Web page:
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Links 1 through 10 of 12 by Tom Armitage tagged technique

"I want all the young present-tense storytellers (the old ones have won prizes and are incorrigible) to allow themselves to stand back and show me a wider temporal perspective. I want them to feel able to say what happened, what usually happened, what sometimes happened, what had happened before something else happened, what might happen later, what actually did happen later, and so on: to use the full range of English tenses." There's lots in here. I think it might be good; it is definitely interesting, and worth returning to.

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"...my feeling is that the barriers to verismilitude in video games aren't technological-- lighting effects, texture work, mocapping-- but /technical/. They're matters of technique, mastering the extant toolset in order to produce the novelistic details that make for the feeling of authentic transport. Game design doesn't need a better camera, or a holodeck. What it requires is old-fashioned artistry and imaginativeness, an obsessive and nerdish Flaubert who will come along and show us how games work."

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"If I had but one backdrop to use for portraiture I would choose a simple roll of white seamless paper. With one roll of paper you can create many options. For the rest of the week I’m going to break it down for you. We are going to look at getting it to pop to pure white, making it various shades of grey, getting it to go black, gelling it to any color in the rainbow, and doing very easy and quick changes in post production to further the visual options available to us when using such a simple background." Fantastic tutorial.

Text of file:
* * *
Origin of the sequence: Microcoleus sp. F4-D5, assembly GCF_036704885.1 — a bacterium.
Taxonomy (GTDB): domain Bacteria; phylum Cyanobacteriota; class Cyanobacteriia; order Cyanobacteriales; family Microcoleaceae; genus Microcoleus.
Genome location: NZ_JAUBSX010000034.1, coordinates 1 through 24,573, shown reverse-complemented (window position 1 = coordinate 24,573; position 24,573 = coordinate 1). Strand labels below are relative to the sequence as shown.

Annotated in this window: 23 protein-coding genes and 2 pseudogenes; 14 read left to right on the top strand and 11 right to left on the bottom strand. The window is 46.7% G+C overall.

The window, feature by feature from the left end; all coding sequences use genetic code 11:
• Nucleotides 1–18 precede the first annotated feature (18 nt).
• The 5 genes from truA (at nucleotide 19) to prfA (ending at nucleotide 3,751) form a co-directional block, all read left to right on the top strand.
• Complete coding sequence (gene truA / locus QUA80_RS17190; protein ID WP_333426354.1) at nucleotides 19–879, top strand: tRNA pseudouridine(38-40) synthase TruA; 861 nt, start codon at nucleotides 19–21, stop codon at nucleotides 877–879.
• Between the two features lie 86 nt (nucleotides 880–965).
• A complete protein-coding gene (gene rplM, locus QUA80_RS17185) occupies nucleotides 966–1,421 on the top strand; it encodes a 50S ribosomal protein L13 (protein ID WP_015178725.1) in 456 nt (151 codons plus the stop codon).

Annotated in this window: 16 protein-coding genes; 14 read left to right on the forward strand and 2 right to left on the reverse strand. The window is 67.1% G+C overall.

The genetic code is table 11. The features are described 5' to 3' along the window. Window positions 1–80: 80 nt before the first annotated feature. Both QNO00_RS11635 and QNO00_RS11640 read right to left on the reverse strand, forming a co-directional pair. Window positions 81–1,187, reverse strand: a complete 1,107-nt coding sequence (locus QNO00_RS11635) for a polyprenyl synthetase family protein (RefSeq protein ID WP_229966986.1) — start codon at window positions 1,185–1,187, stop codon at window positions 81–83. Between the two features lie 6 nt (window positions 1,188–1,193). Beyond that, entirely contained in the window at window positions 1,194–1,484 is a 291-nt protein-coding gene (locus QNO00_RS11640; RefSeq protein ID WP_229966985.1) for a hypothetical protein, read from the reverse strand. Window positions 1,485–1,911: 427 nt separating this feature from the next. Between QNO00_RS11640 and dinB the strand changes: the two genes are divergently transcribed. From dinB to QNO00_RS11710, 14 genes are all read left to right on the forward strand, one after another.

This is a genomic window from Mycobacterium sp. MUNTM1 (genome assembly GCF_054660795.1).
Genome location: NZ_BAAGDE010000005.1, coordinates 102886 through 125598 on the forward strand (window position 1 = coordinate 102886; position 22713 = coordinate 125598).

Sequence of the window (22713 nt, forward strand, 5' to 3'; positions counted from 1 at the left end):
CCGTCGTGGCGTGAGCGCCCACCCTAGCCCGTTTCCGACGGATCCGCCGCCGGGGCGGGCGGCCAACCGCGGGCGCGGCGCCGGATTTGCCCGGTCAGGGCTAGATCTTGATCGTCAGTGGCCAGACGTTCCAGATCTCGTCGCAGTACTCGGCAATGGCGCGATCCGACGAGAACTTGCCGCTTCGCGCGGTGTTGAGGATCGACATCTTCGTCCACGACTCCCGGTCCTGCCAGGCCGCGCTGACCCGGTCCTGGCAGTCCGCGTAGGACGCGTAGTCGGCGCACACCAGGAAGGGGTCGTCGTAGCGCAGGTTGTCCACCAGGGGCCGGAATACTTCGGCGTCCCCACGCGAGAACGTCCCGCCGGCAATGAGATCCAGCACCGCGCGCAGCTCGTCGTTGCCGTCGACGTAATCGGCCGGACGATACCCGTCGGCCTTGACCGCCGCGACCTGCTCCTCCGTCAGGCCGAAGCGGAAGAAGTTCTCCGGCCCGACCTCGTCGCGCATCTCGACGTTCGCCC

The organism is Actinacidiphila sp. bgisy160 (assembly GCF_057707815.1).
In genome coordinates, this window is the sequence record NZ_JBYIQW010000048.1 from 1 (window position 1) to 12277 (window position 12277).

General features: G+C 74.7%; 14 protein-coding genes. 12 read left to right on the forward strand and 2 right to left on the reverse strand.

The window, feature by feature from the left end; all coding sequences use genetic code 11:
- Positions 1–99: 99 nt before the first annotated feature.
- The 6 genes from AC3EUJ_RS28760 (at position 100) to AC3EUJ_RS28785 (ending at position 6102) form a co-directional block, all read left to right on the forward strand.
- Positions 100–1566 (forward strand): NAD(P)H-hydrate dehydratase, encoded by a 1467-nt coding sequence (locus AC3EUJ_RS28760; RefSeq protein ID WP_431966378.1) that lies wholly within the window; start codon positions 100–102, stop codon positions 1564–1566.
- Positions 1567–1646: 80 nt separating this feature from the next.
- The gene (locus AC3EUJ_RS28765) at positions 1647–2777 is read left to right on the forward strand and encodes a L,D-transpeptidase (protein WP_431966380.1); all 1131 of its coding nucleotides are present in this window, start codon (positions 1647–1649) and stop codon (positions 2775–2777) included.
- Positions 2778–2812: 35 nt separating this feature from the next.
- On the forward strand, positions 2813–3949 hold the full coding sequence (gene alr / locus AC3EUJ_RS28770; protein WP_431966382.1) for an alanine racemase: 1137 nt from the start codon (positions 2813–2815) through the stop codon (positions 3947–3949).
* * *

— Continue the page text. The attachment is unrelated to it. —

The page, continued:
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"Trying to over-explain the cause of a disaster often detracts from its more tangible impact. ... Instead, Faliszek says, it is more effective to create resonant gameplay experiences that players will remember, particularly if the setting in question, such as a zombie invasion (or a tornado outbreak, for that matter) is already familiar." Why games don't always need tangible villains.

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"When he has mastered tone, and with it exposure and development, he knows the most difficult part of his technique and practice, let him then proceed to picture-making." Emerson's Naturalistic Photography for Students of the Art, 1889.

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Online magazine mainly about pro advertising photographers. Looks like it could be interesting.

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Wonderful excerpt from Grecco's book. This is all on lighting portraits, with some fabulous examples and (even better) technique notes and diagrams. One to return to.

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Guilty of half of these (at points). They usually didn't matter - but I'll be some more in mind for the future.

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Really nice - simple implementation, clear explanation of results, and it calculates hyperfocal length for you. Hyperfocal length is really useful to know, folks.

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